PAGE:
Dr Angela Weyand: So, I think this is an interesting thing, right? Because, like, the definition, I think, has probably changed, right? So, it’s a newer thing, right? Where, like, basically, you can buy specific underwear that are absorbent. Some people are able to wear them and not have to wear, like, a pad or a tampon or a menstrual cup, like, something in addition.

However, it’s not 

Kristin: just additional layers of 

Dr Angela Weyand: cotton. It’s actual, like, yeah, absorbent material that’s in there. But I feel like, before that came out, people would say, like, period underwear, and it was like, Oh, the underwear you wear when you’re gonna have your period, it’s, like, not that nice. Right. It’s not 

Kristin: cute.

And you don’t care if it gets 

Dr Angela Weyand: ruined. 

Will: Yeah. Gotcha. So it’s like, it’s not disposable. You still wash it, right? Yeah. Yeah. Okay. 

Kristin: Yeah. They’re washable, reusable. It’s like, you know, a more sustainable option. Okay. 

Will: Good to know. All right. There you go. Period. End of work. All right. 

Kristin: So. When our, when it’s time for our daughters to go period underwear shopping, now you’re equipped to take them.

I’ve got a, 

Will: yes, let’s, absolutely. Right [00:42:00] over the target. But see, this is 

Dr Angela Weyand: the thing, like, midstries are so stigmatized. Gotta be open. That’s right. Midstries are so stigmatized. I literally see teenage girls and they come in and I say, how are your periods? And they say, fine. And then it’s like, they’re bleeding for four weeks in a row.

But like, no one ever said, like, that’s not fine. And then their mom’s like, oh, I had that too. And then I had my uterus taken out when I was 25. Oh, super! 

Will: Nothing about that is normal. Yeah, exactly. 

Dr Angela Weyand: You’re like, so, you both have a bleeding disorder. Yeah. Welcome to my clinic. Right. 

Kristin: But I mean, you’ve done worse things.

You, with these children of ours. You’ve cleaned up all sorts of body fluids. I’ll 

Will: take them. I’ll take them to shop for whatever period related clothing they need. Okay, 

Kristin: sure. Just, you need to work on your face. You need to fix your face 

Will: first. Well, I, I, I, absolutely, I will, I will. You’ve got some time. You can work this out.

I will go to Target with a, with a smile on my face as I ask the, the sales associate [00:43:00] where they have the period underwear. Okay. 

Dr Angela Weyand: Absolutely. All right. Fix your face. I love it. Fix your face. 

Kristin: You’d be surprised how often I need to 

Dr Angela Weyand: say that. 

Kristin: What is considered a normal length of time between periods, speaking of waiting for four weeks in a row?

What is a normal length of time between periods?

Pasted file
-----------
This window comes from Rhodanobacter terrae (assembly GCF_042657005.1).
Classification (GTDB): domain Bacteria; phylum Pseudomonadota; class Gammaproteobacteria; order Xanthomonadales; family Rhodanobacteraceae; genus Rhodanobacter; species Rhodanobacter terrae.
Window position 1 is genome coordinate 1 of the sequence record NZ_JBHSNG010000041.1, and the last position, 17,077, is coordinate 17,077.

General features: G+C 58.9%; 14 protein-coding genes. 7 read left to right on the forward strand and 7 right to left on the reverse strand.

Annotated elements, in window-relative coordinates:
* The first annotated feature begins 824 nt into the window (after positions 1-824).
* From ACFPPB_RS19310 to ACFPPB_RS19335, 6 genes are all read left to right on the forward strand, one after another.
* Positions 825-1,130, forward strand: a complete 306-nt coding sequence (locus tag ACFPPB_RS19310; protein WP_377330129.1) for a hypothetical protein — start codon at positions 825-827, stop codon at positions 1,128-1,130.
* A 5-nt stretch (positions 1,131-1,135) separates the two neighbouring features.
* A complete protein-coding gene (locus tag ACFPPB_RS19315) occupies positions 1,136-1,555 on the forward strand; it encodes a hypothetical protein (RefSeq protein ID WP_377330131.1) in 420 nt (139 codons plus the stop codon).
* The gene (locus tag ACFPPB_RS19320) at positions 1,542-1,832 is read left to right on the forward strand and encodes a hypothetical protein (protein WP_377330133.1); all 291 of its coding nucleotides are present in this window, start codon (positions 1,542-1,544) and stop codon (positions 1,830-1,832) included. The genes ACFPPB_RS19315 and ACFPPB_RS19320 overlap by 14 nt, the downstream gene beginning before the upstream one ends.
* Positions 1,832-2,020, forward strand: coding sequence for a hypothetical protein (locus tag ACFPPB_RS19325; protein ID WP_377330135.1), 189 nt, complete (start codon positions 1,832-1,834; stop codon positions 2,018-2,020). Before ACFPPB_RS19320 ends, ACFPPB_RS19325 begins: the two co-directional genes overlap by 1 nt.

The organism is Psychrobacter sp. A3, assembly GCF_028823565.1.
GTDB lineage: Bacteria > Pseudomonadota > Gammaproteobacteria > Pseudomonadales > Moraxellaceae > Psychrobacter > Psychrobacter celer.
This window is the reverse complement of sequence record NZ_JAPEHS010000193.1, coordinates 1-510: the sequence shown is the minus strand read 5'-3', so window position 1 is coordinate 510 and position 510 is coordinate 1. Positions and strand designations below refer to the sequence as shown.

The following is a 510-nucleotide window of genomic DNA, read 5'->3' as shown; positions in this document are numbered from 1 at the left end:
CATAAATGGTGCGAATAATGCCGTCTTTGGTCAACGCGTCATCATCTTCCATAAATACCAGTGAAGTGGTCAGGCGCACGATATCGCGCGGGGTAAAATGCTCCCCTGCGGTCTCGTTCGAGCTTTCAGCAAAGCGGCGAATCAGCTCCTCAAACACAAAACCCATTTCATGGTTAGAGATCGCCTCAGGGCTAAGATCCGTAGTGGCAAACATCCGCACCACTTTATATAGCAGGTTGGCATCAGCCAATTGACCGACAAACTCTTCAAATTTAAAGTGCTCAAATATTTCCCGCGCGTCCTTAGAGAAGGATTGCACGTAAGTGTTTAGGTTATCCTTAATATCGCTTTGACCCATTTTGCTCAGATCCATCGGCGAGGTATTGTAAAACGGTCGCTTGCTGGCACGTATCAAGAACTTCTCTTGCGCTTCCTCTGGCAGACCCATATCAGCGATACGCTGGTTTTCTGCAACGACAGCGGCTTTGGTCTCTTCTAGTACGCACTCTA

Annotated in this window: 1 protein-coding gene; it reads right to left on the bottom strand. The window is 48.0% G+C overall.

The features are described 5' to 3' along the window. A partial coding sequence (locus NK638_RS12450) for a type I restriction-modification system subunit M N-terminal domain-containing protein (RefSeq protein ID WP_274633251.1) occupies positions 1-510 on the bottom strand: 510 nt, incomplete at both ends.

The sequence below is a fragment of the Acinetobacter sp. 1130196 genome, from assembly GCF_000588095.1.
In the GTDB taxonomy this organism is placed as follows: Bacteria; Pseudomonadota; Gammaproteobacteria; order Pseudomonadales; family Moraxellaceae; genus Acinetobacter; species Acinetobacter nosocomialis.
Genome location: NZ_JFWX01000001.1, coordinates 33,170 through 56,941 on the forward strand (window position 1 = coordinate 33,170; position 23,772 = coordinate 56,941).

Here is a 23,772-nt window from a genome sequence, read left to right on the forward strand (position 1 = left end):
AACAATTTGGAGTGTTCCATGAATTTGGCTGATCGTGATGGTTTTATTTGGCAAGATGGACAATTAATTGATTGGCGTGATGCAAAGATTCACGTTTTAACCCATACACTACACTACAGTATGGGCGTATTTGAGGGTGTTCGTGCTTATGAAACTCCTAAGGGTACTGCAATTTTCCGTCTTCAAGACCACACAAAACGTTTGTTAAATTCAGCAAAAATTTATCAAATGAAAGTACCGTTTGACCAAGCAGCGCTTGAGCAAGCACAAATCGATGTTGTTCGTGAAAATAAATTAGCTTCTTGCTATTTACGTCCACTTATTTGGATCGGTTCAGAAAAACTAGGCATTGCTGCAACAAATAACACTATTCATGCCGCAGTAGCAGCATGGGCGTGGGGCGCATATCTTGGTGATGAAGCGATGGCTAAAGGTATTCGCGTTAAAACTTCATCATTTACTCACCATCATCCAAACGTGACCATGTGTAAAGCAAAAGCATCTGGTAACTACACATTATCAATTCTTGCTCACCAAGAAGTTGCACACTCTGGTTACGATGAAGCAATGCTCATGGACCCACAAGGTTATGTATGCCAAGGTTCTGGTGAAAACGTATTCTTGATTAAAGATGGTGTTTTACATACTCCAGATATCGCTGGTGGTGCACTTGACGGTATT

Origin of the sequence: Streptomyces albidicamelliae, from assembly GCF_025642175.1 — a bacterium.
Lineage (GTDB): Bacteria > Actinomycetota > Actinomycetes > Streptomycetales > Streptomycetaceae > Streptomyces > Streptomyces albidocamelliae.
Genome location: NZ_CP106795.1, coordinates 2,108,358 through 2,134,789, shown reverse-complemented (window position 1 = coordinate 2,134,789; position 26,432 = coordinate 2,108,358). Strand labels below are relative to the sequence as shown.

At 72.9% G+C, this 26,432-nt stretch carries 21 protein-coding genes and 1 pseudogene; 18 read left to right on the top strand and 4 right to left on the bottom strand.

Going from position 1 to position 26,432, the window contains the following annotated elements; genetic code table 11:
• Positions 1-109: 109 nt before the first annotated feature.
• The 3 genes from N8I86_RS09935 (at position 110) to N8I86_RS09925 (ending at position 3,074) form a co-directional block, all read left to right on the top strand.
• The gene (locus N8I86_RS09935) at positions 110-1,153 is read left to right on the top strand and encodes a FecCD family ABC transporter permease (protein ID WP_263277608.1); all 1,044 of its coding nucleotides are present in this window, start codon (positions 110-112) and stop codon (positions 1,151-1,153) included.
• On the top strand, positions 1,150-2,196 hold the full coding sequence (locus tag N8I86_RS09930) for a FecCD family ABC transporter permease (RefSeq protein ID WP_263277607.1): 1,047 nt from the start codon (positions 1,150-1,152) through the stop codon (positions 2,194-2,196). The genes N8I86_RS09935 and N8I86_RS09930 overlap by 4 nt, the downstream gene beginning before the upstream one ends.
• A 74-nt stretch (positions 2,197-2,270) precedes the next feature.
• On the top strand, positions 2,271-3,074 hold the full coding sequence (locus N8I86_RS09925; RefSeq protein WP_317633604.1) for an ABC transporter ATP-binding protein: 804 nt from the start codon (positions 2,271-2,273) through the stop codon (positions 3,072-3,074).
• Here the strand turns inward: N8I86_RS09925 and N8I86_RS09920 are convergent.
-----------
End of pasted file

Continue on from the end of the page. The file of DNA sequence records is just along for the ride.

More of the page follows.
Will: A month. You mean between, so like three weeks, three to four weeks? 

Dr Angela Weyand: Yeah. Yeah. I mean, there’s kind of a wider range of normal than that. It’s usually like 21 to 35 days, somewhere in that range, but. 

Will: Three to five weeks. 

Kristin: Oh, this is a fun one. What is a period cup?

Dr Angela Weyand: What’s that thing you drink out of when you have your period? 

Kristin: Yeah. So you don’t get your lady germs on other people. 

Dr Angela Weyand: Right. You want to like infect them with the periodness. 

Will: Period cup, it would be something you’d use like as an alternative, like a tampon. Oh, okay. Right, so. I’m surprised you know that. Yeah, you, you, [00:44:00] you, you know, put it into the vagina and then it collects the menstrual fluid and then you, you know, Empty it out in the bathroom.

Dr Angela Weyand: I’m impressed. There you go. All right. Nice work. He’s so good. So 

Will: far. 

Dr Angela Weyand: Besides the like Wad up some toilet paper and make a period underwear. Yeah, that was, 

Kristin: I mean if you’re in a pinch, that’ll work, I guess. You 

Dr Angela Weyand: could just sell like multiple layers of like regular underwear together. 

Kristin: Ooh, I like this one.

Okay. Okay. Where do people stash their feminine hygiene products on the way to the restroom when they don’t have a pocket? Because as we know, women don’t often have Functional pockets. So where do you, how do you, how do you transport? 

Will: Uh, discreetly tuck behind your ear. 

Kristin: Just take your tampon 

Dr Angela Weyand: like a pencil.

You like pretend it’s a cigarette. You’re like, oh hey, just smoking my tampon. How about, how about, 

Will: uh, how about in your, [00:45:00] isn’t that why you like take a purse? Or bag or something with you to the bathroom? Have it there? Well, 

Kristin: some people can, but then it becomes obvious you’re taking your purse. In your bra strap.

That’s a 

Dr Angela Weyand: new one. 

Will: You have some thick bra straps. Or in the, uh, in the, in like your, your waist. Like the waist of your, the waistline of your pants. You could just put it in there. I’m just curious. 

Kristin: I just want this to keep going. How about 

Will: you just hold it in your hand and you go, just walk. 

Kristin: Yeah. That’s